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By Nancy Bartels, managing editor
That question brings to mind the image of the blind men and the elephant. What you think EAM is depends on which piece of the elephant you’re touching. Is it really just CMM (computerized maintenance management)? Or is it CBM (condition-based monitoring)? Or one of the PMs—preventive or predictive maintenance? Is it an asset database and work order management system, spare-parts inventory tracking or a plant-floor-based road to business process optimization? The “next big thing” or merely an acronym in search of an application? Or all of the above? That depends on who you ask.
“EAM is different from industry to industry,” says Charles Gifford, director, lean production management, at GE Fanuc. “Some think of it as [something used in] continuous process—oil & gas, etc. It’s everything to a continuous process, where they’re running 24/7. They have thousands and thousands of I/O points. They’re highly automated, very sophisticated. By law, all hazardous factories have to have sophisticated maintenance in place. The chemical industry moves the needle far to the right and does predictive maintenance. The needle moves way to the left for most batch and discrete manufacturers. They’re doing preventive maintenance.”
David Berger of Toronto-based Western Management Consultants, says “I see no real difference between a CMMS and an EAM. It may have been a distinction many years ago, that CMMS was a small, stand-alone system, as opposed to a big enterprise-wide one. But in my view, it’s still a CMMS. I’m not slamming vendors, but the distinction is not really relevant in today’s world, and it only confuses users.”
That vagary is one of the reasons that EAM is often the red-haired step child of manufacturing software. Another is the persistent islands of automation that make up the plant-floor environment. “The operations guys have targets,” says Jeff Tropsa of Siemens Energy and Automation. They need to provide so many widgets. Maintenance is gauged by the number of work orders they complete. Neither side is aware of what’s happening on the other side.”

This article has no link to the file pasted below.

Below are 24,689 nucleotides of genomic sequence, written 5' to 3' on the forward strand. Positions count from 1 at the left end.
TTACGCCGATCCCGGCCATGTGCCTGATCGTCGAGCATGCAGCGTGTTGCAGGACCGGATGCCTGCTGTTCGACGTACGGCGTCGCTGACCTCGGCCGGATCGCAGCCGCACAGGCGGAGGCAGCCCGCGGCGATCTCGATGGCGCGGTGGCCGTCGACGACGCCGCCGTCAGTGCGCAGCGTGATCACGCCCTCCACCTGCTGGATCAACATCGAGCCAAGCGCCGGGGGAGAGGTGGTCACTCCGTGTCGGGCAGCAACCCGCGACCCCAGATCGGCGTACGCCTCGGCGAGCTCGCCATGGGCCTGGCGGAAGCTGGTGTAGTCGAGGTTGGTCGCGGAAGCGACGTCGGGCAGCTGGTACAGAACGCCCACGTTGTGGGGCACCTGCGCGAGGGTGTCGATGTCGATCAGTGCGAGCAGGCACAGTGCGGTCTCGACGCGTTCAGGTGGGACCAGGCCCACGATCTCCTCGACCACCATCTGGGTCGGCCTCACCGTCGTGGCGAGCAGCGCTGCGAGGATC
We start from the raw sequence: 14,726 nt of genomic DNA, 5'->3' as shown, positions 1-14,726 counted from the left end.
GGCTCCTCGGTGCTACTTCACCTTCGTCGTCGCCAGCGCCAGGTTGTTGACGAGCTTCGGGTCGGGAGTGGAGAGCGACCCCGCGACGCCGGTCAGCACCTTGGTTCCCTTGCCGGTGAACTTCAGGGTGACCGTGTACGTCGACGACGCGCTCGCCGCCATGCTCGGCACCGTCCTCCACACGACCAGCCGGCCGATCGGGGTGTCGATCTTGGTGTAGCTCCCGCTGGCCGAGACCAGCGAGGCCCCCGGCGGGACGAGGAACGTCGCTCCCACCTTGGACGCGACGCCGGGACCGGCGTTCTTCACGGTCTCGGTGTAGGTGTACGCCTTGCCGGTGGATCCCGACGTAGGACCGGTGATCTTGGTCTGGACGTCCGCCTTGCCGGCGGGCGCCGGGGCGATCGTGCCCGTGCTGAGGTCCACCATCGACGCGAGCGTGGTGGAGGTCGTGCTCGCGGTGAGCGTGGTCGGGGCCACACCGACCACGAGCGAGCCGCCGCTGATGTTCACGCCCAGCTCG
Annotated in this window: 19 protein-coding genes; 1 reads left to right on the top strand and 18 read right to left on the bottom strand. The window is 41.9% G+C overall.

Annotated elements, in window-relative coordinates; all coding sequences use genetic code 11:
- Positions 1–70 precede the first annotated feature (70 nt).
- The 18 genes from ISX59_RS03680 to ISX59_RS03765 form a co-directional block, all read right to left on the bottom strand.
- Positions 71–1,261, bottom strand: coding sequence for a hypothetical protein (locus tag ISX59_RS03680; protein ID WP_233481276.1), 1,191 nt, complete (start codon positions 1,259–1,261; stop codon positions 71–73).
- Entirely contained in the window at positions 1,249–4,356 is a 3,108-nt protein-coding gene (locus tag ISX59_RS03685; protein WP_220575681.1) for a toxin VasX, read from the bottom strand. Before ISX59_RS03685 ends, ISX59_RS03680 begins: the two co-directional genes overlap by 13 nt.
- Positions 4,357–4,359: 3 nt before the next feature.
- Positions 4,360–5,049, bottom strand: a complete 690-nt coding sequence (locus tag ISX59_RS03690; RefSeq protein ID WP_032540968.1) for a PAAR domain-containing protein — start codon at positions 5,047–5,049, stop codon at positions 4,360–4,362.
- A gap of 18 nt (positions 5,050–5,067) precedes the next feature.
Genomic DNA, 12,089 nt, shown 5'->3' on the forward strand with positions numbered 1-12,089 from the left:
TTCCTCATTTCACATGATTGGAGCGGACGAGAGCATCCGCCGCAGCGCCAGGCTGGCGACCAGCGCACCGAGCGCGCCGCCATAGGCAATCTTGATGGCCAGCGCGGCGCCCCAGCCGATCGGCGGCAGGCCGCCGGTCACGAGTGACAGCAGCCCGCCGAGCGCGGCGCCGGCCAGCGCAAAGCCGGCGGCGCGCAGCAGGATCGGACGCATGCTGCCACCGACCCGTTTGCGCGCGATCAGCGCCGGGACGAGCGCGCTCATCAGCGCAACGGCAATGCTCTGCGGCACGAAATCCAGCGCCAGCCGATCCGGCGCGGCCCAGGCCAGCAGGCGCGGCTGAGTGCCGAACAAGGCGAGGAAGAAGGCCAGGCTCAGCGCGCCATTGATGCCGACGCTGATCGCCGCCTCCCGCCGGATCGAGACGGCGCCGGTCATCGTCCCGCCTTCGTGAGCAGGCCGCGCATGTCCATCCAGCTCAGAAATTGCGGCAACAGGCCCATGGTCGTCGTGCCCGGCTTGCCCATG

Finally, there’s the lingering belief that “maintenance is an evil cost,” says Neil Cooper, general manager of the Avantis business group, the EAM arm of Invensys, pointing to one of the dirty little secrets about maintenance that makes management less than eager to spend more on it than absolutely necessary. “Fifty percent of equipment failures are caused by faulty maintenance. That’s the double whammy of doing preventive maintenance. You’re spending too much anyway and then you run the risk of introducing a failure.”
Another cost-related reason is that the benefits of a state-of-the-art EAM system simply aren’t clear. Most manufacturers have other pain points that need attention first. “When you’re competing for IT systems, you’re competing against ERP, MES, etc. for software dollars, and everyone has the same ‘the sky is falling’ story,” says Gifford. “I don’t believe the EAM vendors are making the same business case as other software vendors. Maintenance is the last place where the money gets spent.”
No wonder many manufacturers—both process and discrete—are lagging well behind the technology in terms of adoptions. Gifford says “In most plants in America, EAM is two to three revisions behind what the vendors’ are offering.”